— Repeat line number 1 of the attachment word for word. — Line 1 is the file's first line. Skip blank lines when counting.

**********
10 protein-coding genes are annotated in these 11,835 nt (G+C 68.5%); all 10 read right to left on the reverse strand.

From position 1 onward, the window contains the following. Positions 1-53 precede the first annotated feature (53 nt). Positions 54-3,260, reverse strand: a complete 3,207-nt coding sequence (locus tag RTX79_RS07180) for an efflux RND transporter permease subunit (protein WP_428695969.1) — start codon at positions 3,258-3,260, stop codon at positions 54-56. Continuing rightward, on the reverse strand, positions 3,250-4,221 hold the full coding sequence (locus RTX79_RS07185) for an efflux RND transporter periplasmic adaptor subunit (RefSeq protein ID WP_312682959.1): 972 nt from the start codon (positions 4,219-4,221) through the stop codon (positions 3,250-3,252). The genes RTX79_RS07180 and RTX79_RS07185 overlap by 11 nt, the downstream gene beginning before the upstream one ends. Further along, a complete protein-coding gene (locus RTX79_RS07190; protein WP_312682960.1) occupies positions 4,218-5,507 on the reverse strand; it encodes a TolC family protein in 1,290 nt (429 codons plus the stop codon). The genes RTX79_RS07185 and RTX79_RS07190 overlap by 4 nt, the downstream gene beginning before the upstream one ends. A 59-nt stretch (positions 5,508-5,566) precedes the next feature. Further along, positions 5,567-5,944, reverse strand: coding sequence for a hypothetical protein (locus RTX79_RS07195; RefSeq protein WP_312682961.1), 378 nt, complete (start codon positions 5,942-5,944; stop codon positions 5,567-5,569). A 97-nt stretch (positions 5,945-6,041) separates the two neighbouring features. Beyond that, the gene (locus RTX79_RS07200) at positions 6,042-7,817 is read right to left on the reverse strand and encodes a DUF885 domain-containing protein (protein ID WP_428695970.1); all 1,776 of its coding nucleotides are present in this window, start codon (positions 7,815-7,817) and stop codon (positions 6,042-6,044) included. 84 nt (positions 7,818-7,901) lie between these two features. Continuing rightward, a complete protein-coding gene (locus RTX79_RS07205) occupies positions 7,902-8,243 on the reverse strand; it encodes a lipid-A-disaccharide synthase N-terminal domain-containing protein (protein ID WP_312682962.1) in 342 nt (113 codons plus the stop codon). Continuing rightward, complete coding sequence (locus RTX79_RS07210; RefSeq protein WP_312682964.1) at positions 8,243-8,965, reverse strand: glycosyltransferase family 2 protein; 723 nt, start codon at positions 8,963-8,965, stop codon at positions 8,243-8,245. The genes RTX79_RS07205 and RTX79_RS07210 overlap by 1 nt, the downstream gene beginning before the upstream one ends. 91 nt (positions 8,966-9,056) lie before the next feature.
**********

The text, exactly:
10 protein-coding genes are annotated in these 11,835 nt (G+C 68.5%); all 10 read right to left on the reverse strand.